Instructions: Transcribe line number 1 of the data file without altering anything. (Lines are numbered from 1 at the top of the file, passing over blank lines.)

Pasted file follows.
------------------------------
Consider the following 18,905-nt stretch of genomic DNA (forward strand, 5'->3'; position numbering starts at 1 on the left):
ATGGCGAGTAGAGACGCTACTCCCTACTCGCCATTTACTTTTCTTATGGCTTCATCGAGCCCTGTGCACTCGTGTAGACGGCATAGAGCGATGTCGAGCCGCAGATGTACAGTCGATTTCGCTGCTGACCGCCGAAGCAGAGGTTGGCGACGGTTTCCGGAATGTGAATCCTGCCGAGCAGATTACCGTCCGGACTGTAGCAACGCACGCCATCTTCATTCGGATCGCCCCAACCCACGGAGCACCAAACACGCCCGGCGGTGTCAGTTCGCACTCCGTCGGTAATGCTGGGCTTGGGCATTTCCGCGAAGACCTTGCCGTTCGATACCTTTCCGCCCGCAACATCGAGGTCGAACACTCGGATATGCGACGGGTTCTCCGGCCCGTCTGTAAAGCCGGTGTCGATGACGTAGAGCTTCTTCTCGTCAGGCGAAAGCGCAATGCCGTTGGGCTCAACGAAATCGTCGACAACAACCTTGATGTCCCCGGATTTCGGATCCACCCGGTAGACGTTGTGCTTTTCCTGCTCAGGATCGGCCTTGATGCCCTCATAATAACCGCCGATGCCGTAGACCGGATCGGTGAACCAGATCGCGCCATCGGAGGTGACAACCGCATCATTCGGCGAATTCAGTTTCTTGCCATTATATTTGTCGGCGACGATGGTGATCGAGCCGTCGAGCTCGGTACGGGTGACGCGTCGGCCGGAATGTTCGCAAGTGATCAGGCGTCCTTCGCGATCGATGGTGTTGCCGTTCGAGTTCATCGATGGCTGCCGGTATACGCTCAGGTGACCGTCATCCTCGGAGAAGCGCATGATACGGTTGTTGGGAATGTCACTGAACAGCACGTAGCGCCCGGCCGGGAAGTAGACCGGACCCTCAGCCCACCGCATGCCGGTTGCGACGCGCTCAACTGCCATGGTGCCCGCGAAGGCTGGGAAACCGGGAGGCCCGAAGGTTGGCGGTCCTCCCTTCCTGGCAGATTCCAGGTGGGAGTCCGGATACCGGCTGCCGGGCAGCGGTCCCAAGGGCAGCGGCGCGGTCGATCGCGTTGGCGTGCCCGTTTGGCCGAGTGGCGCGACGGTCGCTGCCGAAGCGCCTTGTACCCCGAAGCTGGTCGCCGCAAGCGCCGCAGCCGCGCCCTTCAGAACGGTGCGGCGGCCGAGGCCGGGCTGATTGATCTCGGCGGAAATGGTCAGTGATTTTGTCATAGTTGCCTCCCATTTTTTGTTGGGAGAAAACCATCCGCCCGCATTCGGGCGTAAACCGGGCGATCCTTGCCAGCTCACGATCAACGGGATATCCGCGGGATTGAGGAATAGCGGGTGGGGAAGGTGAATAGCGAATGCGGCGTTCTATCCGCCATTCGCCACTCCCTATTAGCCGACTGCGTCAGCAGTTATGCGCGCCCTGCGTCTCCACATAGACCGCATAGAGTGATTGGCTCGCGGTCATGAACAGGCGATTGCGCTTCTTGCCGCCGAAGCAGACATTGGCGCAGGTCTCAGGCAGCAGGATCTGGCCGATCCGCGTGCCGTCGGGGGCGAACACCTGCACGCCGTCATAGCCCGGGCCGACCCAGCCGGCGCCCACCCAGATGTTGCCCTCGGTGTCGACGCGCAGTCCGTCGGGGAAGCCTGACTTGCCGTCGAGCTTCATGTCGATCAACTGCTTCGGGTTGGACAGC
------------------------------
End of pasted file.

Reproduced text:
Consider the following 18,905-nt stretch of genomic DNA (forward strand, 5'->3'; position numbering starts at 1 on the left):